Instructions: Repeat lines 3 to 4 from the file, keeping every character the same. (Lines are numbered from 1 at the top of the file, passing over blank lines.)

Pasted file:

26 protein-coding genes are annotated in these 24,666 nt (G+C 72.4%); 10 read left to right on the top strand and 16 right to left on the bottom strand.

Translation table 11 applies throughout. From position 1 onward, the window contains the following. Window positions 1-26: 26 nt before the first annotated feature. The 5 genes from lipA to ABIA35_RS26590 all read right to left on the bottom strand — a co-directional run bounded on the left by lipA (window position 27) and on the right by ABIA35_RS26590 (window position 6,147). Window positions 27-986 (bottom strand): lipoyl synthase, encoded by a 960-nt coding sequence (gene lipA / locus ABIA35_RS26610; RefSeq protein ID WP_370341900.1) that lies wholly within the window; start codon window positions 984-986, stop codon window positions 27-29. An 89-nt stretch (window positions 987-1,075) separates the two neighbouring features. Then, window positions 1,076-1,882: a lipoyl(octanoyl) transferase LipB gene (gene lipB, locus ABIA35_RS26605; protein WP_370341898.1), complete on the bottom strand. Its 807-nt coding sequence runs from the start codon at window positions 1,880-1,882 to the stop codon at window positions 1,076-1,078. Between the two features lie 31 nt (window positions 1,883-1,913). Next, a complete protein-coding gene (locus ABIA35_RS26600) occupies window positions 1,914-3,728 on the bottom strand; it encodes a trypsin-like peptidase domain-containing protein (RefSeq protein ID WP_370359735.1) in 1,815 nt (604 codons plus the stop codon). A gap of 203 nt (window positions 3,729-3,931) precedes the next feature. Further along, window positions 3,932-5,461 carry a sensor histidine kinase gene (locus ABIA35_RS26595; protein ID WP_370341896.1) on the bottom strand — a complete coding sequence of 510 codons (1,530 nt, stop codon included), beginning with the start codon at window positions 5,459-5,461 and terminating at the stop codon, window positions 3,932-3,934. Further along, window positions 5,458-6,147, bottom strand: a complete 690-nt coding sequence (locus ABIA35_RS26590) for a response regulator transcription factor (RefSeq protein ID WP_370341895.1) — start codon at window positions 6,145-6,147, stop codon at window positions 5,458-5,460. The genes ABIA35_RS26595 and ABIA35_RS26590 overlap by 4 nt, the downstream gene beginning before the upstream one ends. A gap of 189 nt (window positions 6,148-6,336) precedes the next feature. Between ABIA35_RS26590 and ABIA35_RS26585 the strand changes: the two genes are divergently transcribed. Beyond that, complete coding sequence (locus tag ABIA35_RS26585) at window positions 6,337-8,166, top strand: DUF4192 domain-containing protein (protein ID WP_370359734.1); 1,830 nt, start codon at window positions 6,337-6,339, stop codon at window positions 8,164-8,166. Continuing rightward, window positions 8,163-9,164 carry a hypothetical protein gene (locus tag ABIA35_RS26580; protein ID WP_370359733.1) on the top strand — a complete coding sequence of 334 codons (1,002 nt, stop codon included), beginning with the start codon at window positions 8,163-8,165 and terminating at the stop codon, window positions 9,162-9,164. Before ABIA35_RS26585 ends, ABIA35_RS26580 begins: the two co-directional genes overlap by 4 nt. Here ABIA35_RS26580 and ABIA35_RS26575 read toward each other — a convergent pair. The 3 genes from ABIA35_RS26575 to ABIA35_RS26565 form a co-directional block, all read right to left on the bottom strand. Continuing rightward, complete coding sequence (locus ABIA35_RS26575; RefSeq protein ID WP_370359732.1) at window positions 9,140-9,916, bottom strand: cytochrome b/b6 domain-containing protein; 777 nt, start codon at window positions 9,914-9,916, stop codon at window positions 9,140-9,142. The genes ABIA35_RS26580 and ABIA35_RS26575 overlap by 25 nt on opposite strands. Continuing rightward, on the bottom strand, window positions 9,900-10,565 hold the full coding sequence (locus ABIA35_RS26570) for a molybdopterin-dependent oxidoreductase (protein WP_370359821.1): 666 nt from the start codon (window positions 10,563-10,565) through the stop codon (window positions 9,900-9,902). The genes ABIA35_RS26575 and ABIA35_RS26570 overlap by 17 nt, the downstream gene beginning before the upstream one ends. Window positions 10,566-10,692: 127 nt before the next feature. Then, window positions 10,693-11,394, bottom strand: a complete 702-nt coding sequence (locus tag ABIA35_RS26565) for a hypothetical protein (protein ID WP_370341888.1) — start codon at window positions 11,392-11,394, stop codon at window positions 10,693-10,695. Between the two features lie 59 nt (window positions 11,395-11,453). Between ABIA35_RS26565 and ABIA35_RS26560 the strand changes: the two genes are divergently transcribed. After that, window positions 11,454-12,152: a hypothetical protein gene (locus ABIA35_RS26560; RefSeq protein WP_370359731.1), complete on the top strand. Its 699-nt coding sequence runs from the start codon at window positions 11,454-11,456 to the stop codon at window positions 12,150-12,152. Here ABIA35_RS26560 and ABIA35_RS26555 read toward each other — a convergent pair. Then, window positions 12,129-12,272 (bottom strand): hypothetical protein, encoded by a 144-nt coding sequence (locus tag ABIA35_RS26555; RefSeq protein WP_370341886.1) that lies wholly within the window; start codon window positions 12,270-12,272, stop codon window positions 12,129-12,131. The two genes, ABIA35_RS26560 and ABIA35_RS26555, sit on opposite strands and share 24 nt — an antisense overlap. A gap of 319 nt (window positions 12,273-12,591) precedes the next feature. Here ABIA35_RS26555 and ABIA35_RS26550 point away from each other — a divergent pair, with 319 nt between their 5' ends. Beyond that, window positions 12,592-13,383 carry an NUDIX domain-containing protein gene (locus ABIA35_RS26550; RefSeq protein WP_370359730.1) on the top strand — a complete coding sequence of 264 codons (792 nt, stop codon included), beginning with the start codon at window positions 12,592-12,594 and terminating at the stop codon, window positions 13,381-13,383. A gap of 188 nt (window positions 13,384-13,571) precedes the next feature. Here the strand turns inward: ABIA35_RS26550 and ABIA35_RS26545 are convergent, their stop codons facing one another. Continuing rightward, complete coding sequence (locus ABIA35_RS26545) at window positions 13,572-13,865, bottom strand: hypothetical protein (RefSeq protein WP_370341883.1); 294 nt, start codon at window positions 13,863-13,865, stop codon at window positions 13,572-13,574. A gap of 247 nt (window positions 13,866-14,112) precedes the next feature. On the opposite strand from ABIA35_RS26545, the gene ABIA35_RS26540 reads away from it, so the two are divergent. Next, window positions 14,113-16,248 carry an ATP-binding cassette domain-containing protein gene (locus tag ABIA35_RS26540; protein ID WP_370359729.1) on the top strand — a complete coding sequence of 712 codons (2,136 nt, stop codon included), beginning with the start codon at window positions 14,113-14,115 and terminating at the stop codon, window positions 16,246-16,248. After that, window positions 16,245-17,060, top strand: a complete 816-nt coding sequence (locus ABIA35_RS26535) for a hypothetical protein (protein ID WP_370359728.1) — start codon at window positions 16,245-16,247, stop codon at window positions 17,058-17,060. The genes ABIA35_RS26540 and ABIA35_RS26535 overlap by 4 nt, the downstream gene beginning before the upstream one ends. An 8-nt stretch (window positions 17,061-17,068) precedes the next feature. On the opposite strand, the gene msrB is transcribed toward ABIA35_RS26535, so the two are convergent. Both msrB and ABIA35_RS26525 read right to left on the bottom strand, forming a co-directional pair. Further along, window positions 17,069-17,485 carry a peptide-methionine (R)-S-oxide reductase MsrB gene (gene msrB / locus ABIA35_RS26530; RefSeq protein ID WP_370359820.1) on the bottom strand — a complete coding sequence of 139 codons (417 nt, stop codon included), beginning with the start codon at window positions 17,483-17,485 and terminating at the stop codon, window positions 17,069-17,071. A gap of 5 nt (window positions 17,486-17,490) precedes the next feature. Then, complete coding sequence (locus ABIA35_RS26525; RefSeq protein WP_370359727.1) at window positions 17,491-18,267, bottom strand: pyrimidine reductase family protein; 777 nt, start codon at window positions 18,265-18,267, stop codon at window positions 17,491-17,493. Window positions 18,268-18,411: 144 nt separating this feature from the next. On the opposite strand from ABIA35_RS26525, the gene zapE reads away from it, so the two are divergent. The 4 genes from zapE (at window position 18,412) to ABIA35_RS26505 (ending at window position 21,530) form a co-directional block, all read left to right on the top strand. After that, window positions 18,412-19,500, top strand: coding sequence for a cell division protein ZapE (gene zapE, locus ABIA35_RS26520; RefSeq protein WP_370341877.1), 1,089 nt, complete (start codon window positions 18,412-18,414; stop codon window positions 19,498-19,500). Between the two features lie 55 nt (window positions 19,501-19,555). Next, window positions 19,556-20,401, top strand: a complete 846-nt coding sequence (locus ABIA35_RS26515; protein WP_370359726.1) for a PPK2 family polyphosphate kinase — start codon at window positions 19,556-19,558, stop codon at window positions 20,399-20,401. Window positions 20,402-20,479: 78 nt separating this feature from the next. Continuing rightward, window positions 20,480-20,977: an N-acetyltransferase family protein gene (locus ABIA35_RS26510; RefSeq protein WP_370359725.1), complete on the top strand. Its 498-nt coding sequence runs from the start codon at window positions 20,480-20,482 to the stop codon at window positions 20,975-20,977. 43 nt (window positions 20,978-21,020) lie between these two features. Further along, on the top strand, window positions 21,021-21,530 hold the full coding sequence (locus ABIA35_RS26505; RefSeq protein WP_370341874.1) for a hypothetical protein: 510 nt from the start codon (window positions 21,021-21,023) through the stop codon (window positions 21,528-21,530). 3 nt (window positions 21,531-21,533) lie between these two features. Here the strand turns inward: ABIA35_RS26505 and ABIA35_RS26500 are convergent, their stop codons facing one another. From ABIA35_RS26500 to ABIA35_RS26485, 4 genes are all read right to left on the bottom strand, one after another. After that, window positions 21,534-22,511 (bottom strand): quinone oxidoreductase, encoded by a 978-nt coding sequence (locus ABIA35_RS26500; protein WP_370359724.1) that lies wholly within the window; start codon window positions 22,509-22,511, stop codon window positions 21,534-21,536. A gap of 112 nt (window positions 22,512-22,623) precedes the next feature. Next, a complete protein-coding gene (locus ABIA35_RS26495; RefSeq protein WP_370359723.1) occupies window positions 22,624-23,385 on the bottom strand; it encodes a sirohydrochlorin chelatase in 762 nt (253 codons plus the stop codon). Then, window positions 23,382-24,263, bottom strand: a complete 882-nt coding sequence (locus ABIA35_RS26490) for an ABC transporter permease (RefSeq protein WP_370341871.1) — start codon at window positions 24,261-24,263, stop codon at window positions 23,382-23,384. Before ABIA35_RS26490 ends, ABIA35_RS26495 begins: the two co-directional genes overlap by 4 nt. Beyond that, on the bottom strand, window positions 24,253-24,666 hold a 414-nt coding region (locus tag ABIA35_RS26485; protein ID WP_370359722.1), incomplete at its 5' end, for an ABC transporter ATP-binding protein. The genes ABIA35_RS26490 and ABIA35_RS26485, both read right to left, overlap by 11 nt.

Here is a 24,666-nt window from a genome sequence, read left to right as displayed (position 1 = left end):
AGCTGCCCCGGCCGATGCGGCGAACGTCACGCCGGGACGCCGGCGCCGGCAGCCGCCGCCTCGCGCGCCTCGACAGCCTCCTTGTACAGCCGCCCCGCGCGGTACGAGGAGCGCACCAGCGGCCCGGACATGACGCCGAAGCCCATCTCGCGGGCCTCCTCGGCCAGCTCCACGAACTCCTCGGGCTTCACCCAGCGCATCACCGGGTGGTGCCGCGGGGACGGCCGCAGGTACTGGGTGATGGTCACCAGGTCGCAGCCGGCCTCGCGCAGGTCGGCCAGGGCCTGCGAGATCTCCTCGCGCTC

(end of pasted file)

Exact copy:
Here is a 24,666-nt window from a genome sequence, read left to right as displayed (position 1 = left end):
AGCTGCCCCGGCCGATGCGGCGAACGTCACGCCGGGACGCCGGCGCCGGCAGCCGCCGCCTCGCGCGCCTCGACAGCCTCCTTGTACAGCCGCCCCGCGCGGTACGAGGAGCGCACCAGCGGCCCGGACATGACGCCGAAGCCCATCTCGCGGGCCTCCTCGGCCAGCTCCACGAACTCCTCGGGCTTCACCCAGCGCATCACCGGGTGGTGCCGCGGGGACGGCCGCAGGTACTGGGTGATGGTCACCAGGTCGCAGCCGGCCTCGCGCAGGTCGGCCAGGGCCTGCGAGATCTCCTCGCGCTC